Damned if you do, damned if you don`t. If you subscribe to the FBI approach, they suggest you pay. Again, one should consider the data and the recovery strategy you have in place. Only pay if the data is that critical and there is absolutely no way to recover it. The problem is that once you start paying, you are flagged as a payer. Criminals will often pitch the initial ransom at a very small value to test whether the target will pay. If successful, the monetary value might increase incrementally, with different encryption keys every time making the re-use of a once off payment key void. There are documented cases where desperate people looked for tools on the Internet to decrypt, only to find secondary ransomware which encrypted the data again, resulting in 2 payments to get the data back. So you can see the choice is not so simple and it remains a huge gamble to pay the ransom.

 

In summary

Ransomware has quickly emerged as one of the most dangerous cyber threats with global losses now likely running to hundreds of millions of dollars. Historical statistics peg the average number of ransomware infections throughout the majority of 2015 between 23,000 and 35,000 per month, according to Symantec. This spiked to 56,000 in March 2016 when a new variant called Locky was released into the wild. Statistics also show that approximately $209 million was paid to criminals in the first quarter of 2016, and the FBI estimates are even higher. They have expected $1 billion ransom as the mediocre annual income of cyber criminals. Ransom demand for every attack has seen a jump from $294 to $679 in 2016 as criminals are now demanding more than double the ransom they demanded in 2015. It will be a mistake to think that South African business will not be affected as it is a global problem at the moment.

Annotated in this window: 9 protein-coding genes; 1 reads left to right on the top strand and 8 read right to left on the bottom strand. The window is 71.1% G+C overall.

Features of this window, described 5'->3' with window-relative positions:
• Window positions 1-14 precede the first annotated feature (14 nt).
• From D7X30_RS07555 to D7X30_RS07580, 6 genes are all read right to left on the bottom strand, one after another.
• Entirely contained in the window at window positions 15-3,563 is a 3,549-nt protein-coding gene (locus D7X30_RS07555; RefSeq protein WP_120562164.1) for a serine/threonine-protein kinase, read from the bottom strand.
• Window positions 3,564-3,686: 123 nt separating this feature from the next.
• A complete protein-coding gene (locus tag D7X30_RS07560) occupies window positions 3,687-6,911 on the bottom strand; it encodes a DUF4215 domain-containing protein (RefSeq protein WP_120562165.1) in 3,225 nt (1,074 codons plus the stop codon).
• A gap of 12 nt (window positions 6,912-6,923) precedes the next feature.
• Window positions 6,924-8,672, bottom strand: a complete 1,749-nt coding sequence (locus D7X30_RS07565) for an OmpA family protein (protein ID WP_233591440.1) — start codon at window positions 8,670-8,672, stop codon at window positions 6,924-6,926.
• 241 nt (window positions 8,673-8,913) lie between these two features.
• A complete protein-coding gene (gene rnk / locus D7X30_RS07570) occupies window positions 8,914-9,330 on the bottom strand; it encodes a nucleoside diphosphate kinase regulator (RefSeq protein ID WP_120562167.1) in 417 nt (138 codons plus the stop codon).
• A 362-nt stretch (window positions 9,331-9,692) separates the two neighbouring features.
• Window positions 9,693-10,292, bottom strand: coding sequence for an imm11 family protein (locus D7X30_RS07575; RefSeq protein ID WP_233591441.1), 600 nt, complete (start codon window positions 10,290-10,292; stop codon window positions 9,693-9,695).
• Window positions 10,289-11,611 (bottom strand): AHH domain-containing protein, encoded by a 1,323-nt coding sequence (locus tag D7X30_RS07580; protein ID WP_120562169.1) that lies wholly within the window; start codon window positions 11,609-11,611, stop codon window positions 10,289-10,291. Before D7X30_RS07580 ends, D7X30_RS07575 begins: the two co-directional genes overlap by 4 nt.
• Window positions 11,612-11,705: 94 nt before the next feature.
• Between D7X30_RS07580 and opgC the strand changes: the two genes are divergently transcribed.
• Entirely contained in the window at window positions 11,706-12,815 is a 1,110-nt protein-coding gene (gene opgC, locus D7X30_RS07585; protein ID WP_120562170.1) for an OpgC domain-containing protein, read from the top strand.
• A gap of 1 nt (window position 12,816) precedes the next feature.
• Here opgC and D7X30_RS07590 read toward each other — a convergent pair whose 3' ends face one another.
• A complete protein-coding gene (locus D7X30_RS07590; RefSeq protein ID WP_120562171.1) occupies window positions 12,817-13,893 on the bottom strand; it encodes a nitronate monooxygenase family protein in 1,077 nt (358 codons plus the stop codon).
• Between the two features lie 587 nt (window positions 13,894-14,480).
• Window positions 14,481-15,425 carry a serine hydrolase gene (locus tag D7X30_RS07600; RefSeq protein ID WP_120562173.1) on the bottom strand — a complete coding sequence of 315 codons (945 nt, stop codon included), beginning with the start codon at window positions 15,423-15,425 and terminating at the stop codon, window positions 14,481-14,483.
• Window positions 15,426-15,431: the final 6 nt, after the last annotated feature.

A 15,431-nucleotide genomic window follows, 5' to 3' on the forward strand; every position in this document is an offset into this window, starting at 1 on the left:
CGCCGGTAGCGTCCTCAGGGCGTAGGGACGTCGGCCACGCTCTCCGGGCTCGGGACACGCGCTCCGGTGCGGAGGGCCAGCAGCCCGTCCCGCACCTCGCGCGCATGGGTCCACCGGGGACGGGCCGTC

Be proactive, be prepared and be aware.

 

Glossary of Technical Terms

 

Decryption key
In cryptography, a key is a piece of information (a parameter) that determines the functional output of a cryptographic algorithm. For encryption algorithms, a key specifies the transformation of plaintext into ciphertext, and vice versa for decryption algorithms.

 

Least privileged
The principle of least privilege (POLP) is the practice of limiting access to the minimal level that will allow normal functioning. Applied to employees, the principle of least privilege translates to giving people the lowest level of user rights that they can have and still do their jobs.

 

Macro
A macro in computer science is a rule or pattern that specifies how a certain input sequence (often a sequence of characters) should be mapped to a replacement input sequence (also often a sequence of characters) according to a defined procedure. In some software, a sequence of instructions can be associated to a keyboard or mouse action. Macros can be very useful to software users. They simplify regularly used actions so that the productivity of the user is increased.

 

Malware
Malware, short for malicious software, is any software used to disrupt computer or mobile operations, gather sensitive information, gain access to private computer systems, or display unwanted advertising.

Spear Phishing
Phishing is the attempt to obtain sensitive information such as usernames, passwords, and credit card details (and, indirectly, money), often for malicious reasons, by disguising as a trustworthy entity in an electronic communication

 

Vulnerability
In computer security, a vulnerability is a weakness which allows an attacker to reduce a system's information assurance. Vulnerability is the intersection of three elements: a system susceptibility or flaw, attacker access to the flaw, and attacker capability to exploit the flaw

 

REFERENCES

http://www.symantec.com/content/en/us/enterprise/media/security_response/whitepapers/ISTR2016_Ransomware_and_Businesses.pdf
https://www.mcafee.com/us/resources/reports/rp-quarterly-threats-dec-2016.pdf
https://www2.fireeye.com/WEB-RPT-2017-Cyber-Security-Predictions.html
http://resources.flexerasoftware.com/web/pdf/Research-SVM-Vulnerability-Review-2016.pdf